"Our primary objective is to see Saddam Hussein and the leadership of the Iraqi regime indicted and prosecuted by an international criminal tribunal,'' David J. Scheffer, ambassador at large for war crimes, said Monday.
"It is beyond any possible doubt that Saddam Hussein and the top leadership around him have brutally and systematically committed war crimes and crimes against humanity for years,'' he said in a speech at the National Press Club.
World governments since 1997 have been negotiating establishment of an International Criminal Court, which would be the world's first permanent war crimes tribunal.
Establishment of the court could take at least two years, and it would lack jurisdiction over crimes committed earlier, Scheffer said.
That is why, he said, a special court is necessary to judge "the continuing criminality'' of Saddam's rule.
Special tribunals already are sitting in judgment over war crimes in Rwanda and the former Yugoslavia. At the request of the United States, the Yugoslavia panel has indicted Yugoslav President Slobodan Milosevic for crimes in the Balkans.
In its last months, the Clinton administration has stepped up an already vigorous campaign against Milosevic and Saddam, accusing the Serbian leader of intimidation and other tactics designed to "steal'' Yugoslavia's presidential election in November and alleging countless human rights abuses and crimes by Saddam.
Getting a tribunal to hear charges against the Iraqi president would not be easy. Several members of the U.N. Security Council do not share the administration's zeal to punish him.
Scheffer suggested as an alternative that a commission of experts could be appointed to judge Saddam and his associates. Or, he said, courts in various nations may be able to investigate and indict Iraqi government leaders.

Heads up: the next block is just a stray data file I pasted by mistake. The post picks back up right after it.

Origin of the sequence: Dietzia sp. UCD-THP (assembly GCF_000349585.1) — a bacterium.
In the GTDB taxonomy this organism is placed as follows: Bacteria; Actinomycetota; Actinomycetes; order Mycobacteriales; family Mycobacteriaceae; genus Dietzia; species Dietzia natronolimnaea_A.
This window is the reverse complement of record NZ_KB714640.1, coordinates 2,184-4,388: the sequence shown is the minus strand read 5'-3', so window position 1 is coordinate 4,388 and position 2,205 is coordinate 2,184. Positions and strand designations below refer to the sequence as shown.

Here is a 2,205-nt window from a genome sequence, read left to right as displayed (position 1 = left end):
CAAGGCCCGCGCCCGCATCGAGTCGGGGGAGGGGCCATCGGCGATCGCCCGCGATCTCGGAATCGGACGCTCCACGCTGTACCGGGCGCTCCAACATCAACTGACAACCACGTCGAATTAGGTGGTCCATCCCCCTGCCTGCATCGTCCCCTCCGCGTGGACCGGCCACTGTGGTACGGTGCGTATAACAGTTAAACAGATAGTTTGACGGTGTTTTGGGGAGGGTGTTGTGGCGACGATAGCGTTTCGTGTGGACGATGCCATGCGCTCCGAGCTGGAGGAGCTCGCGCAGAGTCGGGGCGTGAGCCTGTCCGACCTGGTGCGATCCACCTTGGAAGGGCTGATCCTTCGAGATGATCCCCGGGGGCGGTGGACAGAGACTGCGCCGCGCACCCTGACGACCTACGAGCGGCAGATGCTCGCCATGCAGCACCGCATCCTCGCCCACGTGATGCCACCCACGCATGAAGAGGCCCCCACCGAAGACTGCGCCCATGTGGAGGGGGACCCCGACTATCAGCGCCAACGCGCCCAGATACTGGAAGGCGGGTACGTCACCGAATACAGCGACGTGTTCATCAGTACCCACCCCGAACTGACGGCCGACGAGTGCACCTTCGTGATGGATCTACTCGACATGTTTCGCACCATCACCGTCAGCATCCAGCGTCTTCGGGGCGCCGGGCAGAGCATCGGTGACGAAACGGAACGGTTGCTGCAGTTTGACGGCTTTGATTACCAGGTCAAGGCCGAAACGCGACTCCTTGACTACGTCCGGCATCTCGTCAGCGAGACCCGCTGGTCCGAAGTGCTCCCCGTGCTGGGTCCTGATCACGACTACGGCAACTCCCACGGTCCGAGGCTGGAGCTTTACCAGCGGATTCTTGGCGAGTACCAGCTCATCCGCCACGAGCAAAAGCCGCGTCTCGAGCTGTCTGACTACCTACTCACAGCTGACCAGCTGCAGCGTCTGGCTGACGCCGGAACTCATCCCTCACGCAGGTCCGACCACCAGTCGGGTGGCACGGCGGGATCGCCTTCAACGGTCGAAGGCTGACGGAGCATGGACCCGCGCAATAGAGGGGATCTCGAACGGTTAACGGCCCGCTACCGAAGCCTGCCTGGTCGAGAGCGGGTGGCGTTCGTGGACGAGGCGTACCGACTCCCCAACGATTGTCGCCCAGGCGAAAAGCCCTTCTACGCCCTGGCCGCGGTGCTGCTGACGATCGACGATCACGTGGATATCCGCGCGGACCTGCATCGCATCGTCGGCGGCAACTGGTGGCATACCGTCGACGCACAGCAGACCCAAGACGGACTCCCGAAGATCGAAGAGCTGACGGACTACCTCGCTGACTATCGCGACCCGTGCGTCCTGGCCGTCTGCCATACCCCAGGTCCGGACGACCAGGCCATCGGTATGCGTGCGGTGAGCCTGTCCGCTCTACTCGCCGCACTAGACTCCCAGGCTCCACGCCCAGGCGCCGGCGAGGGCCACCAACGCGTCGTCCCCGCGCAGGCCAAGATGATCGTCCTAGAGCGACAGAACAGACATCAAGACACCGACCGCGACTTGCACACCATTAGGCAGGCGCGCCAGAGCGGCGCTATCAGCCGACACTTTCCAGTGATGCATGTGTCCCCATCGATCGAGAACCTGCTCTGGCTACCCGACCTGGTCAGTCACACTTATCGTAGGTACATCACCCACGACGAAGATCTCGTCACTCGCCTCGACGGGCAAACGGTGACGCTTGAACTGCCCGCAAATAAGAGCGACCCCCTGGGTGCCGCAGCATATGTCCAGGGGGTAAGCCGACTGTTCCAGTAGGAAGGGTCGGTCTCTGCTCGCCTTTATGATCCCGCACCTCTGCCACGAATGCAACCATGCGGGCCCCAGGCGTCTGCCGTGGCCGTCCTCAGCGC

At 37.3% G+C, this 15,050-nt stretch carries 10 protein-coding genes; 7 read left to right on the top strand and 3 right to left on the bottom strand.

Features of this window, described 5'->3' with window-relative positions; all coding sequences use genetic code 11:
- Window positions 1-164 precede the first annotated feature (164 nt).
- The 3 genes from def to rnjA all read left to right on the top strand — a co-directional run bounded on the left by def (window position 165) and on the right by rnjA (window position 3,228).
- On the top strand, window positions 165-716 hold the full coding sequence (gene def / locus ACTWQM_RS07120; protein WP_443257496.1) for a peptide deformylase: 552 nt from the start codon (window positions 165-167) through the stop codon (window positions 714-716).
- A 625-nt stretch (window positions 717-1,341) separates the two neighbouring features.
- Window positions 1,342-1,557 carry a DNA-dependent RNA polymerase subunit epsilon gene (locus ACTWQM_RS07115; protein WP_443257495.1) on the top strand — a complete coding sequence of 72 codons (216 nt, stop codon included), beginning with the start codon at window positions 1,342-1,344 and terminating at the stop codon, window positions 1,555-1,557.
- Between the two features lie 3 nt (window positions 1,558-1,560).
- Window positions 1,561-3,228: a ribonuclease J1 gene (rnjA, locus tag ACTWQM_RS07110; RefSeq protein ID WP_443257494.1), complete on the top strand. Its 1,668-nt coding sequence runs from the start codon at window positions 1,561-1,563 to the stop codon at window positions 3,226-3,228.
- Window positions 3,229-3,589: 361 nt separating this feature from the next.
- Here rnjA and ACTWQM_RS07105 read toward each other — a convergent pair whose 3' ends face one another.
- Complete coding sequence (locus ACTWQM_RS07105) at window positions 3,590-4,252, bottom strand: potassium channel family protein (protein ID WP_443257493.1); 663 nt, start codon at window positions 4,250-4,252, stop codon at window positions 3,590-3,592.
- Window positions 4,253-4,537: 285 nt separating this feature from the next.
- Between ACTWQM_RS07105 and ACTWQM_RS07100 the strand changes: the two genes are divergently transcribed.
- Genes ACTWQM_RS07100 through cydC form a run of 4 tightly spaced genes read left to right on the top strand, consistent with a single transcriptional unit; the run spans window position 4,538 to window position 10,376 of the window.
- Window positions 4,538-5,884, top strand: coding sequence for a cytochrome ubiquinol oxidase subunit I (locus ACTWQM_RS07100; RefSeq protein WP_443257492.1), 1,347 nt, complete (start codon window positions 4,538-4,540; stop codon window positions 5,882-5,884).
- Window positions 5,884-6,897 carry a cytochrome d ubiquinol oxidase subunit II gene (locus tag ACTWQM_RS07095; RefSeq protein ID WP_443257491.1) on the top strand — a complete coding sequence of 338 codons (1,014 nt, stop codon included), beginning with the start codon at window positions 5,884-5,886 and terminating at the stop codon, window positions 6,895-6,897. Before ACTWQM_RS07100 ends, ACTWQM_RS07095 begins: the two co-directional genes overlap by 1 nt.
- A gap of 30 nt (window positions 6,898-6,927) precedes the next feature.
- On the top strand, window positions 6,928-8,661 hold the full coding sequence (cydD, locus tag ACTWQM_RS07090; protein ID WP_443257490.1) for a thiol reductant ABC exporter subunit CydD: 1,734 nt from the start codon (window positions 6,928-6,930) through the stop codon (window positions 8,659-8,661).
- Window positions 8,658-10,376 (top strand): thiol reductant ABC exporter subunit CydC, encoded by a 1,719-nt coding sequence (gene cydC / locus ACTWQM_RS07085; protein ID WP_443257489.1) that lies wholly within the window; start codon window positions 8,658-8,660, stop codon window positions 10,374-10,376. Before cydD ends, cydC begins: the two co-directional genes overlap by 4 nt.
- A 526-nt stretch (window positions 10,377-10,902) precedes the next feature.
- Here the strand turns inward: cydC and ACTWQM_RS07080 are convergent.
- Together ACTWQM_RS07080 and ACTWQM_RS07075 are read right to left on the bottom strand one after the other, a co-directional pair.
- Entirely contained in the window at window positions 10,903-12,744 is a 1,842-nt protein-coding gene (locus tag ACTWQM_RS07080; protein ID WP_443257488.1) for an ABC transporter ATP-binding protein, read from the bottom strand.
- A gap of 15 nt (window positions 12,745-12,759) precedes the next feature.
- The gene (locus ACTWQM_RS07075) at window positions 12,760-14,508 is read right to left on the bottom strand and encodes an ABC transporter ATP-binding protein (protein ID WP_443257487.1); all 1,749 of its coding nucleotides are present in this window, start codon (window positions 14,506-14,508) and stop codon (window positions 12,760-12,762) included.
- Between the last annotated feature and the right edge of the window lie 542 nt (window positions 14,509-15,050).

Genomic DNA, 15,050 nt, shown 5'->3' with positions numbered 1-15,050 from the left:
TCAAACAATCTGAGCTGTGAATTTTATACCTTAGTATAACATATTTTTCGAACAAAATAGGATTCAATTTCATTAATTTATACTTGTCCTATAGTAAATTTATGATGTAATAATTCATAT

Detailing what he said the United States knows about Saddam's record, Scheffer said approximately 5,000 Iranians were killed by chemical weapons between 1983 and 1988 during the Iran-Iraq war, an estimated 5,000 Kurdish civilians died from chemical weapons in the Iraqi town of Halabja in 1988, and poison gas killed an estimated 50,000 to 100,000 Kurds in Iraq in 1987-1988.
Also, Scheffer said, during Iraq's occupation of Kuwait in 1990-91 more than 1,000 Kuwaitis and nationals from other countries were killed, and Iraq committed war crimes against American service members.
Many civilians were among 30,000 to 60,000 Iraqis killed by Iraqi forces in suppressing an uprising that began in the south of the country in 1991, after the end of the Persian Gulf War in February. In addition, the country's southern marshes were drained, beginning in the early 1990s, to deprive thousands of Iraqi Shiites of their livelihoods, Scheffer said.
The use of poison gas and the draining of the marshes are crimes against humanity, he said.
In the meantime, Scheffer said, Saddam has used murder, torture and, lately, rape in a campaign against political opponents. And, he said, Saddam is carrying out a systematic campaign of murder and intimidation of clergy.
"Like Slobodan Milosevic, Saddam Hussein did not commit these crimes on his own,'' Scheffer said. "He has built up one of the world's most ruthless police states, using a very small number of associates who share with him responsibility for these criminal actions.''